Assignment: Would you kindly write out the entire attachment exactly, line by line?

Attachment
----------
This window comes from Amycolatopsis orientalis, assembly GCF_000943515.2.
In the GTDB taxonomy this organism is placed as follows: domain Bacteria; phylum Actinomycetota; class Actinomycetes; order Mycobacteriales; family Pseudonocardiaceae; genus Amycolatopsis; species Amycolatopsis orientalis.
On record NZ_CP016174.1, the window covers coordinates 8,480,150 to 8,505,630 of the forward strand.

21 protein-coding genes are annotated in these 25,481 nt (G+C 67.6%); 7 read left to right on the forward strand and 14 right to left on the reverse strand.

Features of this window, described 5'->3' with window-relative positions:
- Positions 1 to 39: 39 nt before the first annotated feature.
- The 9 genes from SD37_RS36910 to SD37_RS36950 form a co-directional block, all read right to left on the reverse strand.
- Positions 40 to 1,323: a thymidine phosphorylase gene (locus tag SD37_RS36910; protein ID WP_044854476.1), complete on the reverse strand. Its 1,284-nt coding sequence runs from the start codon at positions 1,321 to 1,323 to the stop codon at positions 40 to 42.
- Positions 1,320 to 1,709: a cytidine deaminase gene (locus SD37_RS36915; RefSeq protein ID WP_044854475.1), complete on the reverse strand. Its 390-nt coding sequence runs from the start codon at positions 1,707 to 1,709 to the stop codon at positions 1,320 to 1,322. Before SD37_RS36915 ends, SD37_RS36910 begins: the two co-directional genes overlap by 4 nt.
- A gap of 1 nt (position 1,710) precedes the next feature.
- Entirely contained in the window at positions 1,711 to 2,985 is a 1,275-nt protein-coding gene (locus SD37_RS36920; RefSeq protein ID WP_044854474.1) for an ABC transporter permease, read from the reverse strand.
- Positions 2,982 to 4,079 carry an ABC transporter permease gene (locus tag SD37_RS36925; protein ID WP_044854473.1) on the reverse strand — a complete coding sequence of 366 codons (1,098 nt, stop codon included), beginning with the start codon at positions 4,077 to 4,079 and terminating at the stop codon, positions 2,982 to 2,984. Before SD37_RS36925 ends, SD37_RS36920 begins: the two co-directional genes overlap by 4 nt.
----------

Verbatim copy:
This window comes from Amycolatopsis orientalis, assembly GCF_000943515.2.
In the GTDB taxonomy this organism is placed as follows: domain Bacteria; phylum Actinomycetota; class Actinomycetes; order Mycobacteriales; family Pseudonocardiaceae; genus Amycolatopsis; species Amycolatopsis orientalis.
On record NZ_CP016174.1, the window covers coordinates 8,480,150 to 8,505,630 of the forward strand.

21 protein-coding genes are annotated in these 25,481 nt (G+C 67.6%); 7 read left to right on the forward strand and 14 right to left on the reverse strand.

Features of this window, described 5'->3' with window-relative positions:
- Positions 1 to 39: 39 nt before the first annotated feature.
- The 9 genes from SD37_RS36910 to SD37_RS36950 form a co-directional block, all read right to left on the reverse strand.
- Positions 40 to 1,323: a thymidine phosphorylase gene (locus tag SD37_RS36910; protein ID WP_044854476.1), complete on the reverse strand. Its 1,284-nt coding sequence runs from the start codon at positions 1,321 to 1,323 to the stop codon at positions 40 to 42.
- Positions 1,320 to 1,709: a cytidine deaminase gene (locus SD37_RS36915; RefSeq protein ID WP_044854475.1), complete on the reverse strand. Its 390-nt coding sequence runs from the start codon at positions 1,707 to 1,709 to the stop codon at positions 1,320 to 1,322. Before SD37_RS36915 ends, SD37_RS36910 begins: the two co-directional genes overlap by 4 nt.
- A gap of 1 nt (position 1,710) precedes the next feature.
- Entirely contained in the window at positions 1,711 to 2,985 is a 1,275-nt protein-coding gene (locus SD37_RS36920; RefSeq protein ID WP_044854474.1) for an ABC transporter permease, read from the reverse strand.
- Positions 2,982 to 4,079 carry an ABC transporter permease gene (locus tag SD37_RS36925; protein ID WP_044854473.1) on the reverse strand — a complete coding sequence of 366 codons (1,098 nt, stop codon included), beginning with the start codon at positions 4,077 to 4,079 and terminating at the stop codon, positions 2,982 to 2,984. Before SD37_RS36925 ends, SD37_RS36920 begins: the two co-directional genes overlap by 4 nt.